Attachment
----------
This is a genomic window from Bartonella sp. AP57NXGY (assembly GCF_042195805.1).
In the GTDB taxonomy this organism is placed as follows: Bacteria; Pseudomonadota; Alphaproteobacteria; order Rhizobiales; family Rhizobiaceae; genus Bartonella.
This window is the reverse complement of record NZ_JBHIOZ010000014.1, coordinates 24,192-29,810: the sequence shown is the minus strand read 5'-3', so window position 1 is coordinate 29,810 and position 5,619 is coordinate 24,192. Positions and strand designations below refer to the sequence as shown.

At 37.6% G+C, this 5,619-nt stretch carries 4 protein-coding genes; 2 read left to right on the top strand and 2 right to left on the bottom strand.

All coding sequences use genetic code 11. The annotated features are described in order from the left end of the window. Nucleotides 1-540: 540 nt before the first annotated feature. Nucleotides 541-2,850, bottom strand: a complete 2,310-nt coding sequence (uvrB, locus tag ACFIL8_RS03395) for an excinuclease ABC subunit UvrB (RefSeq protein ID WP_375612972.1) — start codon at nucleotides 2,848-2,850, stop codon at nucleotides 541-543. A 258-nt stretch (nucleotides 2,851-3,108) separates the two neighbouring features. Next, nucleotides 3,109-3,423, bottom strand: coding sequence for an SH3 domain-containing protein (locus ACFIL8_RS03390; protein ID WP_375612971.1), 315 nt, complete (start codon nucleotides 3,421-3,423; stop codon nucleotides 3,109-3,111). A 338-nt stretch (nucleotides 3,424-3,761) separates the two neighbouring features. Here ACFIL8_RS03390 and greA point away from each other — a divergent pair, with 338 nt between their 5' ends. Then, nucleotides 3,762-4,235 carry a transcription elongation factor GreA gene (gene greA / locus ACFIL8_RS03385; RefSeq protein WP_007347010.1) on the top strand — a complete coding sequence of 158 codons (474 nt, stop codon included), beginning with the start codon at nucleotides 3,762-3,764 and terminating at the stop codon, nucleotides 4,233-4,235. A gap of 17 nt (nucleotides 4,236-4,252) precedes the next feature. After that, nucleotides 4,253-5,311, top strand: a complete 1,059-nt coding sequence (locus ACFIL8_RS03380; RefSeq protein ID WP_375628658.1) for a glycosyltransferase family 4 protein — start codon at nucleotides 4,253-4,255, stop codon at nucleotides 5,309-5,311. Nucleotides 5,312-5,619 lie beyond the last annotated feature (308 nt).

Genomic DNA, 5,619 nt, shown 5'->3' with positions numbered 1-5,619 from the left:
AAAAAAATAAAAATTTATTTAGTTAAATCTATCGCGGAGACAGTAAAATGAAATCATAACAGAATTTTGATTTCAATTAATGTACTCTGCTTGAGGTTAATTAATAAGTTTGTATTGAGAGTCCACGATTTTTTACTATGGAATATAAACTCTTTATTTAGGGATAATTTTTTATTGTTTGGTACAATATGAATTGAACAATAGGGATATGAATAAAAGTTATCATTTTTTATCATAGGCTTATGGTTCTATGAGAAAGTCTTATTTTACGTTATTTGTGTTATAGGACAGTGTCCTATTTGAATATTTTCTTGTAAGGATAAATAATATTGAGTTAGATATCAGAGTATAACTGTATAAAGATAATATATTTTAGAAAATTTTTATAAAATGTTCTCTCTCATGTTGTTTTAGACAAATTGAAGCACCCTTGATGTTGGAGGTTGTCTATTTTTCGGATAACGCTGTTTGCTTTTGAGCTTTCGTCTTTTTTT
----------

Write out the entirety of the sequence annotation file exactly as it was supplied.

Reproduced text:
This is a genomic window from Bartonella sp. AP57NXGY (assembly GCF_042195805.1).
In the GTDB taxonomy this organism is placed as follows: Bacteria; Pseudomonadota; Alphaproteobacteria; order Rhizobiales; family Rhizobiaceae; genus Bartonella.
This window is the reverse complement of record NZ_JBHIOZ010000014.1, coordinates 24,192-29,810: the sequence shown is the minus strand read 5'-3', so window position 1 is coordinate 29,810 and position 5,619 is coordinate 24,192. Positions and strand designations below refer to the sequence as shown.

At 37.6% G+C, this 5,619-nt stretch carries 4 protein-coding genes; 2 read left to right on the top strand and 2 right to left on the bottom strand.

All coding sequences use genetic code 11. The annotated features are described in order from the left end of the window. Nucleotides 1-540: 540 nt before the first annotated feature. Nucleotides 541-2,850, bottom strand: a complete 2,310-nt coding sequence (uvrB, locus tag ACFIL8_RS03395) for an excinuclease ABC subunit UvrB (RefSeq protein ID WP_375612972.1) — start codon at nucleotides 2,848-2,850, stop codon at nucleotides 541-543. A 258-nt stretch (nucleotides 2,851-3,108) separates the two neighbouring features. Next, nucleotides 3,109-3,423, bottom strand: coding sequence for an SH3 domain-containing protein (locus ACFIL8_RS03390; protein ID WP_375612971.1), 315 nt, complete (start codon nucleotides 3,421-3,423; stop codon nucleotides 3,109-3,111). A 338-nt stretch (nucleotides 3,424-3,761) separates the two neighbouring features. Here ACFIL8_RS03390 and greA point away from each other — a divergent pair, with 338 nt between their 5' ends. Then, nucleotides 3,762-4,235 carry a transcription elongation factor GreA gene (gene greA / locus ACFIL8_RS03385; RefSeq protein WP_007347010.1) on the top strand — a complete coding sequence of 158 codons (474 nt, stop codon included), beginning with the start codon at nucleotides 3,762-3,764 and terminating at the stop codon, nucleotides 4,233-4,235. A gap of 17 nt (nucleotides 4,236-4,252) precedes the next feature. After that, nucleotides 4,253-5,311, top strand: a complete 1,059-nt coding sequence (locus ACFIL8_RS03380; RefSeq protein ID WP_375628658.1) for a glycosyltransferase family 4 protein — start codon at nucleotides 4,253-4,255, stop codon at nucleotides 5,309-5,311. Nucleotides 5,312-5,619 lie beyond the last annotated feature (308 nt).

Genomic DNA, 5,619 nt, shown 5'->3' with positions numbered 1-5,619 from the left:
AAAAAAATAAAAATTTATTTAGTTAAATCTATCGCGGAGACAGTAAAATGAAATCATAACAGAATTTTGATTTCAATTAATGTACTCTGCTTGAGGTTAATTAATAAGTTTGTATTGAGAGTCCACGATTTTTTACTATGGAATATAAACTCTTTATTTAGGGATAATTTTTTATTGTTTGGTACAATATGAATTGAACAATAGGGATATGAATAAAAGTTATCATTTTTTATCATAGGCTTATGGTTCTATGAGAAAGTCTTATTTTACGTTATTTGTGTTATAGGACAGTGTCCTATTTGAATATTTTCTTGTAAGGATAAATAATATTGAGTTAGATATCAGAGTATAACTGTATAAAGATAATATATTTTAGAAAATTTTTATAAAATGTTCTCTCTCATGTTGTTTTAGACAAATTGAAGCACCCTTGATGTTGGAGGTTGTCTATTTTTCGGATAACGCTGTTTGCTTTTGAGCTTTCGTCTTTTTTT